Recapitulation for the two actions of 8th and 9th instant.
Killed Wounded Missing
Officers 4 17 ..........
Non-commissioned 30 247 9
officers and privates
Total 34 264 9
The above record is a mere statement of facts, but no language can adequately describe the gallant conduct of the Eighth Brigade in the action of the 9th instant. Disordered by the rapidity of their charge through a dense thicket, making the charge itself just as the loud cheers of the enemy proclaimed his success in another part of the field, assailed by a superior force in front and ont he flanks with two batteries in position within point-blank range, nobly did the sons of Louisiana sustain the reputation of their State. Three times was the captured battery lost and won, the enemy, fighting with great determination.
Colonel Seymour, of the Sixth Louisiana, and Major Wheat, of the battalion, on the left; Colonel Stafford, of the Ninth in the center, and Colonel Kelly, of the Eighth, on the right, all acted with the most determined gallantry, and ere as gallantly supported by their officers and men. Members of each of the regiments engaged in the charge were found dead under the guns of the captured battery. Captain Surget, assistant adjutant-general, distinguished himself greatly, and rendered the most important service on the left. Lieutenant Hamilton, aide-de-camp, gave me valuable assistance in rallying and reforming the men when driven back to the edge of the wood, as did Lieutenant Killmartin, of the Seventh Louisiana Regiment, temporarily attached to my staff. Circumstances unfortunately retained the Seventh Regiment, under the gallant Colonel Hays, in another part of the field. Its record of 156 killed and wounded-50 per cent. of the number carried into action-shows the service it performed.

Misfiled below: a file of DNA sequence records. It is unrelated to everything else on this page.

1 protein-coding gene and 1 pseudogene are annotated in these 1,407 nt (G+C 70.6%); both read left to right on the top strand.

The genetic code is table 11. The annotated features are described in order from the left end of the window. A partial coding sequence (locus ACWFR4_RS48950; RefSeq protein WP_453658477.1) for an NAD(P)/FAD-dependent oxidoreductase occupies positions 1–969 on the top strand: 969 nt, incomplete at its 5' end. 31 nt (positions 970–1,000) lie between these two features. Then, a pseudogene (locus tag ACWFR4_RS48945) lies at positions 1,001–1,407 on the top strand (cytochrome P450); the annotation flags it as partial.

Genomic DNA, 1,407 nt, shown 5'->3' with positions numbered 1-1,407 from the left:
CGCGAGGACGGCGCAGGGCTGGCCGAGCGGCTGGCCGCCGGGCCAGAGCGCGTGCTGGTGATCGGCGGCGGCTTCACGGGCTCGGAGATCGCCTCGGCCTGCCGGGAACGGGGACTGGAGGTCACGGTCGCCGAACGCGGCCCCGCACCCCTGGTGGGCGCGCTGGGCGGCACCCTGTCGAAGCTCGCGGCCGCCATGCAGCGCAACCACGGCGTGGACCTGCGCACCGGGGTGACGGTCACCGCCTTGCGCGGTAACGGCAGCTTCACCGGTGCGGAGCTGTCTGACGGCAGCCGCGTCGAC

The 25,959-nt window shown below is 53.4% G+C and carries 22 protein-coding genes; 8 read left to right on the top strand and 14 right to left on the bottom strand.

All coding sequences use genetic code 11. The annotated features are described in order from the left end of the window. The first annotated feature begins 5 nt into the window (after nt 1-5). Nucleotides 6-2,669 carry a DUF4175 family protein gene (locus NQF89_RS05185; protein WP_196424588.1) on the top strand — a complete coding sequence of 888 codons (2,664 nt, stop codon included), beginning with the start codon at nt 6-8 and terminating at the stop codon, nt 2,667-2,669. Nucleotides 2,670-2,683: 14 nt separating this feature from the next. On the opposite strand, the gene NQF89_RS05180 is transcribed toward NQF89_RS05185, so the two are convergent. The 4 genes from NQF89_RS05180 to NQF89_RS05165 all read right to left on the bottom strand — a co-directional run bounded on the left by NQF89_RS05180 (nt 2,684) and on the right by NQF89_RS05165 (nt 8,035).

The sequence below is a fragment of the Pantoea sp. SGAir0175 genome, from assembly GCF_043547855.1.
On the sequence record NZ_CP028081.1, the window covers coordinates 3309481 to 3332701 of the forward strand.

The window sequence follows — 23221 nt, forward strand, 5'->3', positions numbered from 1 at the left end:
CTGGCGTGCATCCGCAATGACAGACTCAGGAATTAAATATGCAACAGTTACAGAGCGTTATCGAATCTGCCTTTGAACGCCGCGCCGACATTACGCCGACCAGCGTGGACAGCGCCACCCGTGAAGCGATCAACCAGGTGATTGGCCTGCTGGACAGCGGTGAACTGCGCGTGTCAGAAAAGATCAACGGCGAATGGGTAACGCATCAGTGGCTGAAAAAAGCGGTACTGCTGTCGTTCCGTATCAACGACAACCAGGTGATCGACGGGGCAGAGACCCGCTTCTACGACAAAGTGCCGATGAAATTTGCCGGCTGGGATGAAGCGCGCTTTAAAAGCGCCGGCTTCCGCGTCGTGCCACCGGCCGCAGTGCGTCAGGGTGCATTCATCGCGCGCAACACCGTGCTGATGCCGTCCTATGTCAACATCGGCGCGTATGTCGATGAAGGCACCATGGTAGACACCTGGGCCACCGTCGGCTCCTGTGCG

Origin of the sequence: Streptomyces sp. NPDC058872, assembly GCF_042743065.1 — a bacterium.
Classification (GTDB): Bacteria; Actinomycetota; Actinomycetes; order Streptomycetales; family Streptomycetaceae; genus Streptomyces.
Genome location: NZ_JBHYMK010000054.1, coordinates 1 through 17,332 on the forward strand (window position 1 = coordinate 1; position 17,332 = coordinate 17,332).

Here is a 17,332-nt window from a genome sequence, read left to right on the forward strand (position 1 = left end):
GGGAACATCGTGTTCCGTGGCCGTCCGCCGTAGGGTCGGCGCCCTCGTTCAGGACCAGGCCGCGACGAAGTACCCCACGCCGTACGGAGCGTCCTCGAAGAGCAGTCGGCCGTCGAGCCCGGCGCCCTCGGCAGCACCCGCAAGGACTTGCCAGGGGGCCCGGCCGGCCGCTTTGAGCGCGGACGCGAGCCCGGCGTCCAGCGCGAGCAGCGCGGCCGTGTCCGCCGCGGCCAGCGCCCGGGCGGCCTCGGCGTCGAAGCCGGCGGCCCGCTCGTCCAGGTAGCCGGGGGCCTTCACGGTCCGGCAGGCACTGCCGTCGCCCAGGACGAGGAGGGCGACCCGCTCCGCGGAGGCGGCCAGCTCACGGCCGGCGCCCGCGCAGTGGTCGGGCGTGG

Respectfully, your obedient servant,
Major BARBOUR, Assistant Adjutant-General, Third Division.
For Numbers 96 (report of Colonel Bradley T. Johnson, First Maryland Infantry), see Appendix, p. 817.
MAY 20, 1862.-Raid on the Virginia Central Railroad, at Jackson's River Depot, Va.
Report of Major General John C. Fremont, U. S. Army.
HEADQUARTERS, Franklin, Va., May 21, 1862.
Colonel Crook, commanding brigade in Greenbrier County, has just returned from a successful dash upon the Central Railroad, 10 miles beyond Covington, at Jackson's River Depot. Dispatches were discovered at the telegraph office in Covington from the provost-marshal of Alleghany County, asking General Jackson, at Staunton, for two or three